Merck
  • Home
  • Search Results
  • Social disadvantage, genetic sensitivity, and children's telomere length.

Social disadvantage, genetic sensitivity, and children's telomere length.

Proceedings of the National Academy of Sciences of the United States of America (2014-04-09)
Colter Mitchell, John Hobcraft, Sara S McLanahan, Susan Rutherford Siegel, Arthur Berg, Jeanne Brooks-Gunn, Irwin Garfinkel, Daniel Notterman
ABSTRACT

Disadvantaged social environments are associated with adverse health outcomes. This has been attributed, in part, to chronic stress. Telomere length (TL) has been used as a biomarker of chronic stress: TL is shorter in adults in a variety of contexts, including disadvantaged social standing and depression. We use data from 40, 9-y-old boys participating in the Fragile Families and Child Wellbeing Study to extend this observation to African American children. We report that exposure to disadvantaged environments is associated with reduced TL by age 9 y. We document significant associations between low income, low maternal education, unstable family structure, and harsh parenting and TL. These effects were moderated by genetic variants in serotonergic and dopaminergic pathways. Consistent with the differential susceptibility hypothesis, subjects with the highest genetic sensitivity scores had the shortest TL when exposed to disadvantaged social environments and the longest TL when exposed to advantaged environments.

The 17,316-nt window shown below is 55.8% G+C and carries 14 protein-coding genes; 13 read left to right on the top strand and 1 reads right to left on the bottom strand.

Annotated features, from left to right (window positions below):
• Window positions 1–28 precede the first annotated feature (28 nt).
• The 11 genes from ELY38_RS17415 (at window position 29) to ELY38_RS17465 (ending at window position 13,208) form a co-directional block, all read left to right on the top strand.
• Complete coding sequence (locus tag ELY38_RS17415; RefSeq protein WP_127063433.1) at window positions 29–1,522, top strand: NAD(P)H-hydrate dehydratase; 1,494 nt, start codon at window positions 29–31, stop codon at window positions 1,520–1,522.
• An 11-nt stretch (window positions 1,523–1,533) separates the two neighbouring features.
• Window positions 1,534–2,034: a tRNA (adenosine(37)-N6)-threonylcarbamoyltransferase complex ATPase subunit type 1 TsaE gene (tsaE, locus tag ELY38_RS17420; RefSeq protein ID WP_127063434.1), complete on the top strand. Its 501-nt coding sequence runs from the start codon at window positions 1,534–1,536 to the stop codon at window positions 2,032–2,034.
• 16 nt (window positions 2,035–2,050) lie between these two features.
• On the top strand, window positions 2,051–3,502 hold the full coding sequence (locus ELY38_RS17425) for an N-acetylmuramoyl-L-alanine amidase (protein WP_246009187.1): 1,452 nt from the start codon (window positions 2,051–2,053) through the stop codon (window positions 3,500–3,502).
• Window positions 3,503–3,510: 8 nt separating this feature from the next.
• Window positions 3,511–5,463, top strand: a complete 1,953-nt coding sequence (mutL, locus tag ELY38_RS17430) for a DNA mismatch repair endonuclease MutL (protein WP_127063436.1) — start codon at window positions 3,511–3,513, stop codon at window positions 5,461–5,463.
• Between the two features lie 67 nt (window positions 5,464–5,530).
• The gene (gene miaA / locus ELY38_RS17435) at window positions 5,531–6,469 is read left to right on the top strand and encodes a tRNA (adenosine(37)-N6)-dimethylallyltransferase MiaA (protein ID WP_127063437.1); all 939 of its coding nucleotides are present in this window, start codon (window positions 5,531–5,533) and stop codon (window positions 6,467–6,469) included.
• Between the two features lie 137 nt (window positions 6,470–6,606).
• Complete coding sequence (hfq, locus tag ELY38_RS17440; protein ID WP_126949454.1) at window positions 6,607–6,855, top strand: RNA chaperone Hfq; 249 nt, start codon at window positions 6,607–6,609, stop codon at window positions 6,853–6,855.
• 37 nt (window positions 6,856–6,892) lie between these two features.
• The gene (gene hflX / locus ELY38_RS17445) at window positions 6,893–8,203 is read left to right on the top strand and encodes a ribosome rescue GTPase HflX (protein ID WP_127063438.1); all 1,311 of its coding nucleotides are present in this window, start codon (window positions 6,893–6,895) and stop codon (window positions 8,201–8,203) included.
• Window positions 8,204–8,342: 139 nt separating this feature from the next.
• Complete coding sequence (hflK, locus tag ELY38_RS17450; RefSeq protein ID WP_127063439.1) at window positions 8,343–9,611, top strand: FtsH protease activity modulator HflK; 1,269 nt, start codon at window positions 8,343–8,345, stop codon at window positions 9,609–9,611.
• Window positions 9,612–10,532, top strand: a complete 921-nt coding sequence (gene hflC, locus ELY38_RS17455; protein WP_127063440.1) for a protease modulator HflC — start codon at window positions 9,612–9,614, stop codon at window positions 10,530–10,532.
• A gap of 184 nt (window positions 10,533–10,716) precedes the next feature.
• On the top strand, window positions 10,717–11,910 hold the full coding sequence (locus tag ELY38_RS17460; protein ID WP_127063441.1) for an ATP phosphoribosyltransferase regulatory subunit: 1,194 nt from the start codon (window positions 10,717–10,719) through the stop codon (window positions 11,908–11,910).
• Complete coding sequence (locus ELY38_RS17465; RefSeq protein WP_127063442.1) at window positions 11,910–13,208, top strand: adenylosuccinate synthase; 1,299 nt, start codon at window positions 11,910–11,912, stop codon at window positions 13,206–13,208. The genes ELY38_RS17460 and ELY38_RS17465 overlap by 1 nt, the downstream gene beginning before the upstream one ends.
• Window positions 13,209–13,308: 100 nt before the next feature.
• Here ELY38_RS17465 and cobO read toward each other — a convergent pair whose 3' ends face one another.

MATERIALS
Product Number
Brand
Product Description

Sigma-Aldrich
Dopamine hydrochloride
Supelco
Dopamine hydrochloride, Pharmaceutical Secondary Standard; Certified Reference Material
Dopamine hydrochloride, European Pharmacopoeia (EP) Reference Standard
Supelco
Dopamine hydrochloride solution, 1.0 mg/mL in methanol with 5% 1 M HCl (as free base), ampule of 1 mL, certified reference material, Cerilliant®